Your first specimen of a common species is exciting. Your second and third are, too. Sometime shortly after that, though, it goes downhill.
Anyone who’s fished the Gulf knows the world of annoyance Pinfish can induce. As I fished a lagoon in backwater Pensacola, they proved a nuisance that limited my species total.
I caught a dozen or so that first night, and I have since caught hundreds. Pinfish are one of just a handful of saltwater species I’ve caught more than 100 of in a day, but most anyone could do that, so I don’t feel special.
Pinfish keep the skunk off, make good cutbait and livebait alike, and supposedly even taste good. I’ve never eaten one, but I filled a bucket with 50-60 for a family on a pier in Corpus Christi this summer, so people do eat them.
Still, it was the other species in that lagoon I was most interested in.
Read the next entry in #SpeciesQuest here: Species #94 — Mangrove Snapper.
Species: Spotted Sunfish (Lepomis punctatus) Location: Whataburger Parking Lot, Century, Florida Date: August 1, 2017
Florida is the destination fishery in the lower 48. As cool as salmon and steelhead and halibut are, it might even beat Alaska.
So when I was driving back from Officer Training School in Alabama, I figured a small detour to Florida was a no-brainer. Pensacola was only a few hours off my beaten path, and I knew I could grab some new experiences and species with the detour.
For some reason, before I hit Pensacola, I decided to fish a tiny freshwater stream running through the town of Century. I parked in a Whataburger parking lot, grabbed my ultralight rod, and walked 100 feet to the little stream. It was no more than a few pools of water, but I knew they held fish.
I wasn’t wrong, and my tiny worm-tipped jig earned me a fish in no time. I thought Bluegill at first until I realized it wasn’t.
It was a beautiful Spotted Sunfish! A new species and a beautiful one, at that.
The baby blue eyeshadow, greenish-gray overtones and hundreds of black flecks that give the fish their name.
Florida was looking to be the right call.
Read the next entry in #SpeciesQuest here: Species #93 — Pinfish.
Species: Creek Chub (Semotilus atromaculatus) Location: Globe Creek, Fountain Heights, TN Date: August 1, 2017
This might be the most “Species Hunter” post of my entire blog. After staying with my friend, Marcus Moss, in northern Alabama for a week of subprime bass fishing that culminated in a few gar and a lot of small bass, I headed to Nashville.
I spent one night there, taking in the Music City before moving my way towards Pensacola, the next intended stop on my roundabout return trip to Oregon. As a sidenote, Nashville is awesome. One of the first cities to receive Google Fiber and (at time of writing) the cheapest airport to fly into, it has a lot to offer. The food, music, street art, and general vibe (I know, I hate that word, too) were generally impressive. I look forward to returning someday soon.
But in all of the excitement, I forgot to fish.
Realizing I never fished in Nashville as I made my way south, I wondered if there was any way I could stop and catch a fish in Tennessee before I made it back to Alabama. I’d never caught one in this state, and there were countless new species to be had even if I hadn’t really identified myself as a “Species Hunter” just yet.
It felt like a longshot, but when I stopped for gas a few hours south of Nashville, I took note of the small, semi-stagnant creek I crossed en route to the gas station. After filling up, I crossed the access road, turned off onto a road that led to several houses and was dismayed to see fences blocking the access to the creek below.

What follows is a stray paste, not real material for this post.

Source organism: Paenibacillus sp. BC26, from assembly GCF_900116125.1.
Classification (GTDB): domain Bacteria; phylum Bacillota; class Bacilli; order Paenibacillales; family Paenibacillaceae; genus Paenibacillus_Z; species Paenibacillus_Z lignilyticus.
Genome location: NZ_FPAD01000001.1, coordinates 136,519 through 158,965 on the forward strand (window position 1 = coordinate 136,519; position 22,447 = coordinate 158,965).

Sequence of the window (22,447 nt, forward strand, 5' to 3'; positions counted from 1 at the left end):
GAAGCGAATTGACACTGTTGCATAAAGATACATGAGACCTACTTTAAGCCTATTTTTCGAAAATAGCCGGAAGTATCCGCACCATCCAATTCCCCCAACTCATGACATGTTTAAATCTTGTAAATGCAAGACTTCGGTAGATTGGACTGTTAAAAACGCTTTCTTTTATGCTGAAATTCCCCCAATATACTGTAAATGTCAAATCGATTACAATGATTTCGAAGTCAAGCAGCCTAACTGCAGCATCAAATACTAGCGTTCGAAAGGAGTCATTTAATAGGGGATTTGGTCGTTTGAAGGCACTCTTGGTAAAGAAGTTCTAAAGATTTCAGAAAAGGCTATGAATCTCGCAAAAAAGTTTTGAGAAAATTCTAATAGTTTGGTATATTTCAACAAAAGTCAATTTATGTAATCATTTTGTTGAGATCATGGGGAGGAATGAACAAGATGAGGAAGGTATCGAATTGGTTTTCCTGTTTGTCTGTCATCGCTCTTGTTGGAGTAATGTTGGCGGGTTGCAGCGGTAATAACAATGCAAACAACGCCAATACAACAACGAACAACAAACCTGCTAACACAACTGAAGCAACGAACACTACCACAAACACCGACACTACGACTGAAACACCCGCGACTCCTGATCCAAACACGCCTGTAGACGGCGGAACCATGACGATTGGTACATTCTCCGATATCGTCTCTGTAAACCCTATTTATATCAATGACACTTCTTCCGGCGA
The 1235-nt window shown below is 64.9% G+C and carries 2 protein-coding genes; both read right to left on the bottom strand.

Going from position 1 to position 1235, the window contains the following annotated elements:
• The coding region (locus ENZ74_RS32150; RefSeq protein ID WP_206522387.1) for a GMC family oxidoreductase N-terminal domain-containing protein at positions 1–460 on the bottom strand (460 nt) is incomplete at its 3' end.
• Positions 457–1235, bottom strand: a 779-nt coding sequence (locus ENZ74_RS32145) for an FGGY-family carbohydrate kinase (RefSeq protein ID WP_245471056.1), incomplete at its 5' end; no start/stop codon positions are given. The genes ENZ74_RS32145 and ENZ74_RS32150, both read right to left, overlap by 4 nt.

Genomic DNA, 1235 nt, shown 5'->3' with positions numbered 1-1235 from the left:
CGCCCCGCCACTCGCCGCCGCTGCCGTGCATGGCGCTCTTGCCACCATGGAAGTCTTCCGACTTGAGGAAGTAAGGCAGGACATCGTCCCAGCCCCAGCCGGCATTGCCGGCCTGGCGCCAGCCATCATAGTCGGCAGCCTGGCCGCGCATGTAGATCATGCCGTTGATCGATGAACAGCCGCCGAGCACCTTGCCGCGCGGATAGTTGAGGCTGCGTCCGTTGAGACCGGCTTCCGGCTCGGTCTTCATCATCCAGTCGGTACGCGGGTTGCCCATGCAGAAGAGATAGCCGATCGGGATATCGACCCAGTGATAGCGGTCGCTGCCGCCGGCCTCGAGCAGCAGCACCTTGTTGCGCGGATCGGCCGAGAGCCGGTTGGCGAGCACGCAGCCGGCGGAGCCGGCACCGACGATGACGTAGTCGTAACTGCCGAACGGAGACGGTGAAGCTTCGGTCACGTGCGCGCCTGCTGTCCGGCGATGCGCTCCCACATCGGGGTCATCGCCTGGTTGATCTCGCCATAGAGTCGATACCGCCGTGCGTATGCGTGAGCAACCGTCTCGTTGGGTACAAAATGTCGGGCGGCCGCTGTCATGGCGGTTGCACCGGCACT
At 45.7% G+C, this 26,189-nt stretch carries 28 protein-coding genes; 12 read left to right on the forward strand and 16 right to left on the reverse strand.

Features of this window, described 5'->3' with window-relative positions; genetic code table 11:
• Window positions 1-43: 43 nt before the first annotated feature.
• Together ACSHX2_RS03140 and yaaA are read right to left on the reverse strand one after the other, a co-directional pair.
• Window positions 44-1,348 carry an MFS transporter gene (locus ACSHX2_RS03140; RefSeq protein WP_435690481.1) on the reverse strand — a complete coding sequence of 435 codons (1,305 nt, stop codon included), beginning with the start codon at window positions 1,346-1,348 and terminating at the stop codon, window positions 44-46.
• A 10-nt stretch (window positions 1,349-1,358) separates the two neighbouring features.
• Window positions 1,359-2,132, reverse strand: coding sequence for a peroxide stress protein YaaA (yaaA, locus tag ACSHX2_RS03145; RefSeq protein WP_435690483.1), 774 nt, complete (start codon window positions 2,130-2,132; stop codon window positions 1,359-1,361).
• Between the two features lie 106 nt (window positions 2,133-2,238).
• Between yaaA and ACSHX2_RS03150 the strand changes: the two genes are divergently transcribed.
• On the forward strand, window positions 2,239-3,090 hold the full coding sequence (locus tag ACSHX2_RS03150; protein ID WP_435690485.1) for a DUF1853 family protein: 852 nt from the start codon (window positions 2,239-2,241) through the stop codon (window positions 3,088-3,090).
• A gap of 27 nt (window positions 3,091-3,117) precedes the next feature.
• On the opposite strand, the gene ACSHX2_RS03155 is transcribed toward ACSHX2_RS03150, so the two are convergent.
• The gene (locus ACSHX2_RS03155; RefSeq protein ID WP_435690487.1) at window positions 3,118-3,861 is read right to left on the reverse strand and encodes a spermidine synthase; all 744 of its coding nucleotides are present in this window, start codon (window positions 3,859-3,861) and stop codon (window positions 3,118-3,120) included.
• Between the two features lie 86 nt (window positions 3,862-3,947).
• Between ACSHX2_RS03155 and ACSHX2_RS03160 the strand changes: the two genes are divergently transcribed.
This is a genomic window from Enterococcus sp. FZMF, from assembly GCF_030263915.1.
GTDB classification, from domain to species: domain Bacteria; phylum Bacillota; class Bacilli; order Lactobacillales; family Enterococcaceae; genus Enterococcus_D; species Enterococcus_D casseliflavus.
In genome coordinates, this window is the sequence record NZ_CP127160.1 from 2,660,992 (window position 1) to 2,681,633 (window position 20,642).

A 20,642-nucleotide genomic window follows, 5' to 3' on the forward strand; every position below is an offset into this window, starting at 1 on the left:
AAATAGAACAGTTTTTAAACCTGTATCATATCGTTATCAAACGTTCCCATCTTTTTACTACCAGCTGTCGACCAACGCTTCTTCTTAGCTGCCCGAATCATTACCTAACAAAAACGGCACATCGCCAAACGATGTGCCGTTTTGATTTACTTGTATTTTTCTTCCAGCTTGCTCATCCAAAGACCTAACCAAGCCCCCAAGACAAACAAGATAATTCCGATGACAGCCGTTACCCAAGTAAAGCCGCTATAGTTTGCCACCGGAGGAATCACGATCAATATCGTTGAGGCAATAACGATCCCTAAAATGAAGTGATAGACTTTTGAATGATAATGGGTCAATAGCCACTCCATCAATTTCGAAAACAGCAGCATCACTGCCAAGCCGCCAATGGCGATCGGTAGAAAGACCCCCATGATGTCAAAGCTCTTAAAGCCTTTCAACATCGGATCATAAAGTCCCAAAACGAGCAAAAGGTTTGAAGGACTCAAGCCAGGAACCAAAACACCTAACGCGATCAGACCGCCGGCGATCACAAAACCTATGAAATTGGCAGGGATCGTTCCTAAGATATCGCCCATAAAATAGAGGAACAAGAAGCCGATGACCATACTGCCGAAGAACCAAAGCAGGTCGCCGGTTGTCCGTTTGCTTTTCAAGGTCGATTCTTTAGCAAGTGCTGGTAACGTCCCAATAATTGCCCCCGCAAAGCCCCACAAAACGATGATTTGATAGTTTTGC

I thought about giving up when I realized that I didn’t need to touch the water — just access it. I tried dipping my jig (not a euphemism) in the water some 20 feet below, but the little fish I could weren’t having it.
I had yet to discover microfishing and had not artificial baits. As my heart sank, and I went to put my rod away, a grasshopper flitted away from where it had sat, baking on the hot road moments before. I spent a minute trying to catch on one the road, and once I did, it paid off.
Tipping the jig with a writhing, mangled hopper proved the right incentive to get the cyprinids below to bite, and I landed my first Creek Chub. I didn’t love dropping it down almost 20 feet to the water because fish care is important to me even when dealing with “trash fish,” but it swam away fine.
Somewhat smugly, I tucked my ultralight back into the back of my car, closed the door, and hit the road again, one species richer.
Read the next entry in #SpeciesQuest here: Species #92 — Spotted Sunfish
Species: Shortnose Gar (Lepisosteus platostomus) Location: Alligator Preserve Pond, Madison, Alabama Date: July 30, 2017
I’ve caught more than 200 species at the time of writing. Of those, the only one I’ve counted without 100% certainty of identification was the Shortnose Gar. I fully expect to catch another, but since I counted it as Species #90 and caught more than 100 species since, I’m counting it with an asterisk.
The one I caught was likely a hybrid Spotted x Shortnose Gar, and I don’t have good photos because it was caught at night. So here we have a pitiful story, an excuse, and no pictures.
Sadly, I know way too many anglers who feed us this line on the regular. I promise it’s a one-off for me, though, and I have it on the shortlist, so I’ll get one “for real” very soon.
Species: Walleye (Sander vitreus) Location: American Fork Marina, Utah Lake, Provo, UT Date: June 22, 2017
When doing my research about Utah Lake, I’d read that it contained Walleye, but I’d always heard that the coolwater species like to stay deep and rarely fed during daylight — especially in the dog days of summer.
So when my worm was taken, I assumed it was a small White Bass.
Nothing could’ve pleased me more than the long, perch-like fish on the end of my line. My Walleye was neither big nor pretty as this fish can be, and stretched the tape to just 16 inches.
I knew they had teeth, so I was careful as I handled the fish, but I quickly realized a fish this size was harmless, so I was able to lip it for a quick photo before letting it swim free.
Some of my blog posts are like Oompa Loompas: short and lame. This is one of them. I just hope that “you will live in happiness too. Like the Oompa Loompa, doompety do.”
Species: Channel Catfish (Ictalurus punctatus) Location: American Fork Marina, Utah Lake, Provo, UT Date: June 22, 2017
I don’t think my attitude towards a species has changed so quickly.
When I threw my worm up against the far rocky shoreline of the American Fork Marina, it was hammered so hard, the rod almost went into the water. I was stoked, thinking I’d hooked into some massive beast of a fish, but as I got the fish close enough to see it in the milky water, I was surprised to see it wasn’t a massive White Bass or a massive June Sucker, but rather a respectable catfish.